# Self-Fulﬁlling Debt Crises, Revisited

53 Pages Posted: 21 Jan 2020 Last revised: 31 Dec 2020

See all articles by Mark Aguiar

## Mark Aguiar

Princeton University

## Harold L. Cole

University of Pennsylvania - Department of Economics; National Bureau of Economic Research (NBER)

## Zachary Stangebye

University of Notre Dame

Date Written: January 17, 2020

### Abstract

We revisit self-fulfilling rollover crises by exploring the potential uncertainty introduced by a gap (however small) between an auction of new debt and the payment of maturing liabilities. It is well known (Cole and Kehoe 2000) that the lack of commitment at the time of auction to repayment of imminently maturing debt can generate a run on debt, leading to a failed auction and immediate default. We show the same lack of commitment leads to a rich set of possible self-fulfilling crises, including a government that issues \emph{more} debt because of the crisis, albeit at depressed prices. Another possible outcome is a sudden stop'' (or forced austerity) in which the government sharply curtails debt issuance. Both outcomes stem from the government's incentive to eliminate uncertainty about imminent payments at the time of auction by altering the level of debt issuance. In an otherwise standard quantitative version of the one-period debt model, including such crises increase the default probabilities by a factor of five and the spread volatility by a factor of twenty-five.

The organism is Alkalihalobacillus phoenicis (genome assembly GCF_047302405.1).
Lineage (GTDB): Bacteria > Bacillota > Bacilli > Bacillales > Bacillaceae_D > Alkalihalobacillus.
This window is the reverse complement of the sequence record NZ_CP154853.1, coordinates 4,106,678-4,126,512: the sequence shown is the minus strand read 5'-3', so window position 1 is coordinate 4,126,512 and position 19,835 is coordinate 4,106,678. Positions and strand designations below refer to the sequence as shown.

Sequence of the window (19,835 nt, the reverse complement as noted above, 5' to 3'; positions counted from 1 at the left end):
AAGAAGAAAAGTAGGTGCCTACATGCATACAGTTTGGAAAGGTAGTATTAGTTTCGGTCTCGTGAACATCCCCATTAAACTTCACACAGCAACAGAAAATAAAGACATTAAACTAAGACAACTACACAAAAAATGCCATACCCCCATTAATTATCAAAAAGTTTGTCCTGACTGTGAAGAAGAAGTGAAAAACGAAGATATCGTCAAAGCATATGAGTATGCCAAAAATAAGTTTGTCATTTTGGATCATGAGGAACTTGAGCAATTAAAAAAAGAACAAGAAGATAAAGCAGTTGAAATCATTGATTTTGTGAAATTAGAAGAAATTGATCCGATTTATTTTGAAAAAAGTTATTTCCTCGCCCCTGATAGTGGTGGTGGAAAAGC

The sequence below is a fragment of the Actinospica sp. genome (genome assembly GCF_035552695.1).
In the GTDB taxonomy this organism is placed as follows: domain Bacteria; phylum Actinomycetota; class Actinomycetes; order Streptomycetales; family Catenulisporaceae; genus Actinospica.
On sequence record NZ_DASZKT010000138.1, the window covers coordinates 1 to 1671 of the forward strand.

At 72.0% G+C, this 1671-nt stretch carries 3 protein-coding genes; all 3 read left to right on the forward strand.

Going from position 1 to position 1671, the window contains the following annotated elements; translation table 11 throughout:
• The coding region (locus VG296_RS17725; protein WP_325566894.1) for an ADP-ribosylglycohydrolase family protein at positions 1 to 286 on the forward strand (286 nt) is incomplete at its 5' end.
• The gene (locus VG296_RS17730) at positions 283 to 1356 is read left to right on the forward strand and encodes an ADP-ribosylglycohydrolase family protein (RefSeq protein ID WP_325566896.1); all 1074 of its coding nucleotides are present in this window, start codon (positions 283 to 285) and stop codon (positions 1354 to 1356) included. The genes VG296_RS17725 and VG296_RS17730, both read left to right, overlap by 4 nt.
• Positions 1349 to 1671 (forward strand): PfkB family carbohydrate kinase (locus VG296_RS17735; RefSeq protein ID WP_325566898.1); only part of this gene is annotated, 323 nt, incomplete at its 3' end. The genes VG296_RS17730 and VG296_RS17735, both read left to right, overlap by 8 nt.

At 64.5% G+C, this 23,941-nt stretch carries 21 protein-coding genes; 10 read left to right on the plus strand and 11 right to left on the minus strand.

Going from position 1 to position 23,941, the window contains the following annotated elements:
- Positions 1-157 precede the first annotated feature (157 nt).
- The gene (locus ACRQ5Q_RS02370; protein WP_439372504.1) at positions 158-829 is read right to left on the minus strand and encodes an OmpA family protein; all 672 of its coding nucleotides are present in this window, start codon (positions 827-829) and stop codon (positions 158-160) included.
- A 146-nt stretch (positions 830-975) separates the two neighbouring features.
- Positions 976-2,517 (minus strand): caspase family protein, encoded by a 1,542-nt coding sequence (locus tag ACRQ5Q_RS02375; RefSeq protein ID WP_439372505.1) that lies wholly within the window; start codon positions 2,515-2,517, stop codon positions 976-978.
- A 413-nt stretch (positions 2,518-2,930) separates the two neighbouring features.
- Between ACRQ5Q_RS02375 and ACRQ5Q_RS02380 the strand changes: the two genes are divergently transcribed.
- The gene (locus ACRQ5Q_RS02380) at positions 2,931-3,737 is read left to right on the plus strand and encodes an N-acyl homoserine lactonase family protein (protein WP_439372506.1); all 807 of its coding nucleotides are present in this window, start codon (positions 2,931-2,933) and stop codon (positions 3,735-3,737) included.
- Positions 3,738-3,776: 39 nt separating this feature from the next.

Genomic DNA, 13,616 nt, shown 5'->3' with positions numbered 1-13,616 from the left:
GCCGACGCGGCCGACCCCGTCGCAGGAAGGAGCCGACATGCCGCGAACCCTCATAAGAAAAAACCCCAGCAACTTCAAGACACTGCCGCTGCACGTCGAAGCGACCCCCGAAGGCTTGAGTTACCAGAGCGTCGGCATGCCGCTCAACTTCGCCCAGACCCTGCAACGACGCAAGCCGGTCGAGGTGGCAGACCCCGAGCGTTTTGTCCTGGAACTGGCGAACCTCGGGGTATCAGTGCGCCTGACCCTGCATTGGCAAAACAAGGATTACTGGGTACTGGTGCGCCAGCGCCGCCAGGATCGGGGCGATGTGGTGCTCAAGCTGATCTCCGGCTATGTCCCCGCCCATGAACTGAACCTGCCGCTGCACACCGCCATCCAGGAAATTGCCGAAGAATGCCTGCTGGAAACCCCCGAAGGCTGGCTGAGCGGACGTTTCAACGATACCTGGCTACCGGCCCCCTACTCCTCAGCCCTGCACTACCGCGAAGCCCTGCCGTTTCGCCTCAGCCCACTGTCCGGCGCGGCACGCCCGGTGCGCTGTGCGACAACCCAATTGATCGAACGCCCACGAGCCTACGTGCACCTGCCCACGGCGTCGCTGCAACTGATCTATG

Keywords: self-fulﬁlling debt crises, rollover crises

JEL Classification: F1, G3

Suggested Citation

Aguiar, Mark and Chatterjee, Satyajit and Cole, Harold L. and Stangebye, Zachary, Self-Fulﬁlling Debt Crises, Revisited (January 17, 2020). Available at SSRN: https://ssrn.com/abstract=3521505 or http://dx.doi.org/10.2139/ssrn.3521505